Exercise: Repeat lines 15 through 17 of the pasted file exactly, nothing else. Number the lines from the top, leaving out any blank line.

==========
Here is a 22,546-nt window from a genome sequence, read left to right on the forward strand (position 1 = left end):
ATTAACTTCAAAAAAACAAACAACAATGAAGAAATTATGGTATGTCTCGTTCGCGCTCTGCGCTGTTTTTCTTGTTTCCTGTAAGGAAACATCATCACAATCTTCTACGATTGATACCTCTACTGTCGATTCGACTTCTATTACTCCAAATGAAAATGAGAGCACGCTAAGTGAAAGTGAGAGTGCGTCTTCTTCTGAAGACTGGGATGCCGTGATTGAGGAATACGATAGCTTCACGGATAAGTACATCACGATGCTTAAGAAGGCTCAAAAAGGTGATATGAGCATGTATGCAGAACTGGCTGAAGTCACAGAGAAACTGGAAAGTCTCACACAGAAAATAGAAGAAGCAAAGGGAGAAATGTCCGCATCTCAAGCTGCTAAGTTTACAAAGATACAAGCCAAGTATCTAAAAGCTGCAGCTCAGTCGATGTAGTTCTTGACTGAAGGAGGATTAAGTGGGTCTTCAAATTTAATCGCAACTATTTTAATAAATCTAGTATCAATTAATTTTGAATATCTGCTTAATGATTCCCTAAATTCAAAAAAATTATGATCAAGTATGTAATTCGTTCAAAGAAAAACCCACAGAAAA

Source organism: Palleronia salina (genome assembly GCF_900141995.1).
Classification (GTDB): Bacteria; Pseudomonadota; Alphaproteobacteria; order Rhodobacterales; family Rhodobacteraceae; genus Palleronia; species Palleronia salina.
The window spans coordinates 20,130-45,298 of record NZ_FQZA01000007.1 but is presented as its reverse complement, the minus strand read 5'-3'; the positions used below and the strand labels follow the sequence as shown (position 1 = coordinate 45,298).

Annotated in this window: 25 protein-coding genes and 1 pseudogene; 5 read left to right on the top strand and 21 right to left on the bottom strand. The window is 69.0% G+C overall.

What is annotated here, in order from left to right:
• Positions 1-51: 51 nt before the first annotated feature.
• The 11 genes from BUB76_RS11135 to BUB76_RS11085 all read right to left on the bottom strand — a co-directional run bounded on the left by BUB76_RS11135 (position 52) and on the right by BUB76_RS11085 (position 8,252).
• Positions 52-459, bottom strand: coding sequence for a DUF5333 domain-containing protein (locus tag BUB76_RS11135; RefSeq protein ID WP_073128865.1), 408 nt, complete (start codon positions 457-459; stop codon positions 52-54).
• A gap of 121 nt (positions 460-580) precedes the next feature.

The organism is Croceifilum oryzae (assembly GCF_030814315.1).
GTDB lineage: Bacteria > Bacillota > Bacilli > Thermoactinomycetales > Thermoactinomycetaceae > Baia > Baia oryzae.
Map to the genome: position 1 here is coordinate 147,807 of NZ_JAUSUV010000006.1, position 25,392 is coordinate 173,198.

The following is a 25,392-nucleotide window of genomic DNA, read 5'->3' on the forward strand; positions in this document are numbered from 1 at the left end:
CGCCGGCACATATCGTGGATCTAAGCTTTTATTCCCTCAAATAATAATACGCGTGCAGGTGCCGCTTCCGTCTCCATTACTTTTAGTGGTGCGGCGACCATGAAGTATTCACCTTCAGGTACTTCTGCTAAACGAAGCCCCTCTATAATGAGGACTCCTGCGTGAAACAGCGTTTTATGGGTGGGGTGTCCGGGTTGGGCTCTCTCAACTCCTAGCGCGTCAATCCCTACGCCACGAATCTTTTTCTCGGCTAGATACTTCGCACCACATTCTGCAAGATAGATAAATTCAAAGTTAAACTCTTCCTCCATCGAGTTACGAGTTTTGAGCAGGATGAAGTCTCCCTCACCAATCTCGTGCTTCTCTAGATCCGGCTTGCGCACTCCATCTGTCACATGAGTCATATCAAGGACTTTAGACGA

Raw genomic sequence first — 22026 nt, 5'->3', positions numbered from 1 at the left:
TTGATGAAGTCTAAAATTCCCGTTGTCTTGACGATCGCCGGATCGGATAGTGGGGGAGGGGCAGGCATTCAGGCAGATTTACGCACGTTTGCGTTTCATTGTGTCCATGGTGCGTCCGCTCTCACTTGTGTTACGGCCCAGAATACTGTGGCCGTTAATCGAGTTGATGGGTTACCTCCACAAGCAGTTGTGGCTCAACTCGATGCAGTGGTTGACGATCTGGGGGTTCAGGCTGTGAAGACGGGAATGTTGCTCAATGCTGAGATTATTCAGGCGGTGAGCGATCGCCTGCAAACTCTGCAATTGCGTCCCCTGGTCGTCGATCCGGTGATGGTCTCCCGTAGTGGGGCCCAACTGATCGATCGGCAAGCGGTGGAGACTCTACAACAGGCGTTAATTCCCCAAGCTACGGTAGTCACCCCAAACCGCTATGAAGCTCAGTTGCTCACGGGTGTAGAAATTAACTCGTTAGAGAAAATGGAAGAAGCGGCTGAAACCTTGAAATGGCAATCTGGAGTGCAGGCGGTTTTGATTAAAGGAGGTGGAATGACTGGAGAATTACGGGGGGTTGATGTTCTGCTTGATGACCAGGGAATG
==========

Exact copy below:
The following is a 25,392-nucleotide window of genomic DNA, read 5'->3' on the forward strand; positions in this document are numbered from 1 at the left end:
CGCCGGCACATATCGTGGATCTAAGCTTTTATTCCCTCAAATAATAATACGCGTGCAGGTGCCGCTTCCGTCTCCATTACTTTTAGTGGTGCGGCGACCATGAAGTATTCACCTTCAGGTACTTCTGCTAAACGAAGCCCCTCTATAATGAGGACTCCTGCGTGAAACAGCGTTTTATGGGTGGGGTGTCCGGGTTGGGCTCTCTCAACTCCTAGCGCGTCAATCCCTACGCCACGAATCTTTTTCTCGGCTAGATACTTCGCACCACATTCTGCAAGATAGATAAATTCAAAGTTAAACTCTTCCTCCATCGAGTTACGAGTTTTGAGCAGGATGAAGTCTCCCTCACCAATCTCGTGCTTCTCTAGATCCGGCTTGCGCACTCCATCTGTCACATGAGTCATATCAAGGACTTTAGACGA

Raw genomic sequence first — 22026 nt, 5'->3', positions numbered from 1 at the left: